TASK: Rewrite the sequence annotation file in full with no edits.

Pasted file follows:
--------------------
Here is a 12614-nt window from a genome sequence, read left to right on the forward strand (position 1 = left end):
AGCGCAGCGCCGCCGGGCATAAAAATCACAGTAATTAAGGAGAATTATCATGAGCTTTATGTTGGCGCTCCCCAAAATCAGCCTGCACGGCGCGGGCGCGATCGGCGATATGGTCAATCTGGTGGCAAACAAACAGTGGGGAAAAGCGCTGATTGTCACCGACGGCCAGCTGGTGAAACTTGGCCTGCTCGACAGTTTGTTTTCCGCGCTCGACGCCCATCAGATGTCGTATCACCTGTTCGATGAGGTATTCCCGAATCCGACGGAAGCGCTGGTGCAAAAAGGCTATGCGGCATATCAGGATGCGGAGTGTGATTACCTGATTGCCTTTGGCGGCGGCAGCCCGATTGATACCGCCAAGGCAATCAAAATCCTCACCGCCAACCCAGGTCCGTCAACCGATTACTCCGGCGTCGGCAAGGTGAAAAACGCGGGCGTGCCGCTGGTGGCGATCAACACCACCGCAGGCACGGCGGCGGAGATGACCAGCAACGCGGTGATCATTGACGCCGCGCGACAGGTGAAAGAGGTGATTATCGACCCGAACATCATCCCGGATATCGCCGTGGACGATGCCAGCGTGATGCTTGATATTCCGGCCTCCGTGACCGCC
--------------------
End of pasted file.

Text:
Here is a 12614-nt window from a genome sequence, read left to right on the forward strand (position 1 = left end):
AGCGCAGCGCCGCCGGGCATAAAAATCACAGTAATTAAGGAGAATTATCATGAGCTTTATGTTGGCGCTCCCCAAAATCAGCCTGCACGGCGCGGGCGCGATCGGCGATATGGTCAATCTGGTGGCAAACAAACAGTGGGGAAAAGCGCTGATTGTCACCGACGGCCAGCTGGTGAAACTTGGCCTGCTCGACAGTTTGTTTTCCGCGCTCGACGCCCATCAGATGTCGTATCACCTGTTCGATGAGGTATTCCCGAATCCGACGGAAGCGCTGGTGCAAAAAGGCTATGCGGCATATCAGGATGCGGAGTGTGATTACCTGATTGCCTTTGGCGGCGGCAGCCCGATTGATACCGCCAAGGCAATCAAAATCCTCACCGCCAACCCAGGTCCGTCAACCGATTACTCCGGCGTCGGCAAGGTGAAAAACGCGGGCGTGCCGCTGGTGGCGATCAACACCACCGCAGGCACGGCGGCGGAGATGACCAGCAACGCGGTGATCATTGACGCCGCGCGACAGGTGAAAGAGGTGATTATCGACCCGAACATCATCCCGGATATCGCCGTGGACGATGCCAGCGTGATGCTTGATATTCCGGCCTCCGTGACCGCC